Orlando Furioso (opening stanza, trans. by William Stewart Rose)
A massive chivalricepic poem in 46 cantos by Ludovico Ariosto, first published in 1516 and revised and expanded a couple times, with its final form appearing in 1532. Orlando Furioso ("Mad Orlando" or "The Fury of Orlando") continues and completes the story begun in the unfinished but equally epic poem, Orlando Innamorato ("Orlando In Love") by Matteo Maria Boiardo, Conte di Scandiano (1441-1494). Charlemagne (Carlo) is at war with the Saracens, and his paladin Orlando (Roland), the world's greatest knight (and hero of the French Chanson de Roland), goes mad from Unrequited Love for the pagan princess Angelica of Cathay. Has a Beta Couple, which also consists of a pagan and a Christian: Ruggiero (Roger) of Risa and Bradamante, the mythical ancestors of Boiardo's and Ariosto's employers, the Este family, ducal house of Ferrara.The poem is not so much a Chivalric Romance as a Deconstruction of same, casting an ironic eye on all the tropes and conventions of the genre, with Orlando's devotional love turning to madness being only the most obvious treatment. But Ariosto is more interested in entertaining than anything else, and succeeds at his task at great length. It was enormously influential in the centuries after it was written, influencing Tasso, Spencer, and Milton to name the most famous.
Abusive Parents: What to do if your daughter indirectly and passivley-aggressively expresses disagreement with your choice of husband for her? Kidnap her, obviously! (It should be noted that in some of the other texts featuring the characters, one of the parents involved, Aymon, tries to kill his sons and his wife. Bradamante got off lightly)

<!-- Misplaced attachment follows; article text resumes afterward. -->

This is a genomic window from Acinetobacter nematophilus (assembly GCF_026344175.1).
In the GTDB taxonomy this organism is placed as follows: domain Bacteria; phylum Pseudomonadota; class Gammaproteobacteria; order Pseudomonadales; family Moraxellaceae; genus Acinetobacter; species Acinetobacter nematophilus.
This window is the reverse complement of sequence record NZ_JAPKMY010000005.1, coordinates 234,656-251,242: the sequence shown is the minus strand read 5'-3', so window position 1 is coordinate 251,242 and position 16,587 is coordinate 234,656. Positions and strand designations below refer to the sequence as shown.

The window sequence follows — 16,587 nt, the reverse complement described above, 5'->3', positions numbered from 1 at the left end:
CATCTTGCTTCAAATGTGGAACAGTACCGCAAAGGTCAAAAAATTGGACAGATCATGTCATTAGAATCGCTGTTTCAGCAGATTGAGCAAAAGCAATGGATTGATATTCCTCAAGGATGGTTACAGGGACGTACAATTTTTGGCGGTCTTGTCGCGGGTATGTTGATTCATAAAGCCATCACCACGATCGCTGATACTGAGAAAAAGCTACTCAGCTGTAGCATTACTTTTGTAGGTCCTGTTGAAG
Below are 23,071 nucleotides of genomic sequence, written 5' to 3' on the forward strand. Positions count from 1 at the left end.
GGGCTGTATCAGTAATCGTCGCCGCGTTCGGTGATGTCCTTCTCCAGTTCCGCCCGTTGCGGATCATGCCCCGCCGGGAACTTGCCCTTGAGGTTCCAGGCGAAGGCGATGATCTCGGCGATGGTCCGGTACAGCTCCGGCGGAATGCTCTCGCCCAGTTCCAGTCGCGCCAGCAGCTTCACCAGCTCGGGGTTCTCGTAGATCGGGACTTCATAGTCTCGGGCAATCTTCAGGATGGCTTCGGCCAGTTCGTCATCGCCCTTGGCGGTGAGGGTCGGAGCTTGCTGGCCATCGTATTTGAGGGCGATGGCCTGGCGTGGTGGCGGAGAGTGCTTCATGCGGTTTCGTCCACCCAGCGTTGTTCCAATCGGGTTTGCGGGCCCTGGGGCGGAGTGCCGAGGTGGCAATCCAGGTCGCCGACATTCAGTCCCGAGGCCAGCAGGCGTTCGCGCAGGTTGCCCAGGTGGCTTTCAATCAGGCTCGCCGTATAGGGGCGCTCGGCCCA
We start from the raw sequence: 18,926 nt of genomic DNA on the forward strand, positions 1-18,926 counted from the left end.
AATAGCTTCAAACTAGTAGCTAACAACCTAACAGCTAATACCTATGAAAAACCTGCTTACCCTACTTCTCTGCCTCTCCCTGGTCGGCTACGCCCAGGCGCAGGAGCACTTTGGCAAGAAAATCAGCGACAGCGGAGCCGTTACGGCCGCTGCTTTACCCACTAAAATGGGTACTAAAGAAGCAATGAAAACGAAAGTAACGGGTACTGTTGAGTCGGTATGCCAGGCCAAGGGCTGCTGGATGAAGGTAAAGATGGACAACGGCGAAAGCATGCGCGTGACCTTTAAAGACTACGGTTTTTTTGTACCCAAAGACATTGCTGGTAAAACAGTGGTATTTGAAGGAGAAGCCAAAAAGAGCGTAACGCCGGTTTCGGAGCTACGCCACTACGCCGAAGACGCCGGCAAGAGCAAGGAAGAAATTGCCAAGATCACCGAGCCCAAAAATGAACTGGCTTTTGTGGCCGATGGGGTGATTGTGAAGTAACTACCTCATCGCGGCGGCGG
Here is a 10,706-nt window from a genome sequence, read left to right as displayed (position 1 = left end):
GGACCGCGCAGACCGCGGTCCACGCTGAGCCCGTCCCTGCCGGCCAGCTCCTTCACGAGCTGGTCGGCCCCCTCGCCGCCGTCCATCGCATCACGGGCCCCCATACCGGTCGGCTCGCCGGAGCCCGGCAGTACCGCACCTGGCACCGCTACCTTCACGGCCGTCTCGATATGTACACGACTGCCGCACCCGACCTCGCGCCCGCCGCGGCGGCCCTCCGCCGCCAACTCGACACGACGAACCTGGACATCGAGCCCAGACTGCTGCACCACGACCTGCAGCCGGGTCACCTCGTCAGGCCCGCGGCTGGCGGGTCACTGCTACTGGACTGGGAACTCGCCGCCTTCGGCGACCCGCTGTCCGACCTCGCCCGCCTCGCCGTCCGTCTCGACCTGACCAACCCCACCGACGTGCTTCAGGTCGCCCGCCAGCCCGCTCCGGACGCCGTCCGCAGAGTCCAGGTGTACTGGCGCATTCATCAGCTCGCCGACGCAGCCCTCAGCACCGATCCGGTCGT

All Amazons Want Hercules: In the Lady Land visited by Astolpho and Marfisa, the only way a man can avoid slavery is to prove his worthiness by defeating ten champions in a day and then bed ten women that night. According to Guido's extensive explanation, this was set up precisely because of this trope, when the queen's daughter desired a particularly worthy fighter who was, in fact, descended from Hercules.
Anti-Magic: This is what Angelica's Ring does when worn on a finger (it doubles as a Ring of Gyges if you put it on your tongue).
Author Filibuster: Ariosto did not like cannons, recently introduced to European warfare.
Berserk Button: Interrupting a single combat Marfisa is involved is NOT a good idea. In the prequel she attacks her boss (and his army) for attacking the guy she was already fighting. In this one, she tries to kill her best friend for trying to intervene in her fight with Bradamante.
Best Her to Bed Her: Bradamante demands a husband who can hold his own against her in battle from dawn to dusk.
Though she's doing it more so she gets some choice over who she marries than any other reason. If she'd knowingly fought Ruggiero, she would almost certainly have let him win
Chained to a Rock: Happens twice in Orlando Furioso. First, Angelica of Cathay is captured by the pirates of Ebuda, only to be stripped naked and exposed on a rock to a sea monster. After she's rescued, the pirates replace her with Olympia of Holland. Neither woman can conceal their modesty when their rescuer approaches.
Defiled Forever: Discussed and deconstructed with both Angelica and Guinevere.